PHILADELPHIA -- The 2023 Marlins have defied the odds all season long.
They will need to do so again in their National League Wild Card Series against the reigning NL champion Phillies.
Miami left-hander Jesús Luzardo gave up three runs on eight hits over four innings, while the bats fell short of yet another late rally in a 4-1 Game 1 loss in front of a sellout crowd of 45,662 at Citizens Bank Park on Tuesday night.
“I feel like we've been playing must-wins for the entire month of September, so it's a similar spot we're used to,” third baseman Jake Burger said. “Just wake up tomorrow and get back at it.”
In best-of-three Wild Card Series (which includes 2020 and ’22), Game 1 winners have gone on to win the series 10 of 12 times (83%). Both teams that have rallied from a Game 1 loss did so as the home team.
But it would be foolish to count out resilient Miami.
Seven months ago, ahead of Opening Day, the club was given just a 23.6% chance to reach the postseason. Not only did the Marlins do so for the fourth time in franchise history -- and the first in a full season in 20 years -- but they locked down the fifth seed.
Their 42 comeback victories were tied for fifth in MLB. Six of those came when trailing by three or more runs at the end of the seventh -- the most by an MLB team in a single season in the Modern Era, according to OptaSTATS.
Despite posting the sixth-worst record (21-31, 40.4% winning percentage) in series-opening games during the regular season, the Marlins managed to come back and capture the series eight times, according to the Elias Sports Bureau. One of those instances was July 7-9 against the Phillies in Miami.
With their backs against the wall, manager Skip Schumaker doesn’t believe his club needs a motivational speech to know what’s at stake in an elimination game.
“We're used to it,” Schumaker said. “I don't know how many times we've [lost the] first game of a series, but we end up winning the series. Hopefully that's the case this time. Again, it's a really good team, playoff tested. The crowd was into it, no doubt about it.”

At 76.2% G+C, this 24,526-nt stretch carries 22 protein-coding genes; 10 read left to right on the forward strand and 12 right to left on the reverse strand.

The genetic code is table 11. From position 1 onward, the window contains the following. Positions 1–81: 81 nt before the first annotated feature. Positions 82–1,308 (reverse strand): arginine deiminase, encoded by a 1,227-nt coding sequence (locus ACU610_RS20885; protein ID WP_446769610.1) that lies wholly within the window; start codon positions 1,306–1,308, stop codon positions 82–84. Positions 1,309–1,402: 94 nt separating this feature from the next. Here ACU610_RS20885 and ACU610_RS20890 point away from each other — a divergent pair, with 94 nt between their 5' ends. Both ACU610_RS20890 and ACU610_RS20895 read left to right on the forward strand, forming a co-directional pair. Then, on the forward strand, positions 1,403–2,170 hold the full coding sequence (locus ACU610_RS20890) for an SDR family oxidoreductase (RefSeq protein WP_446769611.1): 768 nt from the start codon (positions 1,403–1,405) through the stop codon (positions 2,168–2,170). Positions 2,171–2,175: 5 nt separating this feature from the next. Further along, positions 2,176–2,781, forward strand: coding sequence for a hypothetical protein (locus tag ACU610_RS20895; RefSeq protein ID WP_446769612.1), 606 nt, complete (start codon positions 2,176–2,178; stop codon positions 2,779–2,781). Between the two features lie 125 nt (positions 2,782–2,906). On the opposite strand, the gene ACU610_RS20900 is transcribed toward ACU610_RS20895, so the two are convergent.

If the Marlins want to force a Game 3 on Thursday night, however, they will have to get to Game 2 starter Aaron Nola sooner than they did against Wheeler. During the regular season, they held a 27-50 record when the opponent scored first.
Miami mustered just seven hits in Game 1 -- all but two of them singles -- and didn’t advance a runner into scoring position vs. Wheeler until Josh Bell’s seventh-inning one-out double. Back-to-back two-out infield hits from Burger and Bryan De La Cruz scratched a run across and chased Wheeler to make it a 3-1 deficit. It took Wheeler 27 pitches to get two outs in that frame after ranging between 10-16 pitches per inning through the first six.
Lefty José Alvarado took over for Wheeler and, following a wild pitch that moved the tying run into scoring position, struck out pinch-hitter and two-time World Series champion Yuli Gurriel. Miami stranded another runner in both the eighth and ninth, going 2-for-7 with runners in scoring position and leaving five on base.
Wheeler has been a thorn in the Marlins’ side for years, entering the postseason with a 2.48 ERA in 22 career starts against Miami. Nola, meanwhile, went 0-2 with a 6.75 ERA in three starts against the Marlins in 2023, after posting a 1.23 ERA in three starts vs. Miami last season.
“I don't think anybody plays this game very well when they're panicking,” said Bell, who went 2-for-3 against Wheeler. “We've won two in a row before. That's the mentality going into tomorrow. We've got a phenomenal pitcher [in Braxton Garrett] on the bump, and we've gotten to Nola a couple times in the past. So that's the plan. We'll just rinse this one off and get back after it tomorrow.”
The Marlins will need Burger, Jorge Soler and Jazz Chisholm Jr. to step up in the middle of the order. The trio combined to go 1-for-12 with five strikeouts. Soler, the 2021 World Series MVP with the Braves, has gone deep just once since returning from the injured list on Sept. 17. Burger and Chisholm posted an .856 OPS and an .816 OPS, respectively, in the season’s final month.
It’ll have to be a collective effort, especially with banged-up batting champion Luis Arraez. Starting for the first time since Sept. 23 because of a left ankle sprain, Arraez went 1-for-4. He had a noticeable limp when jogging out plays on the field.
“We try, we just need to stay focused,” Arraez said. “Today was a tough day. We didn't hit well, but we just need to continue to push hard and come back tomorrow. Tomorrow's another day. It's not how we start, it's how we finish.”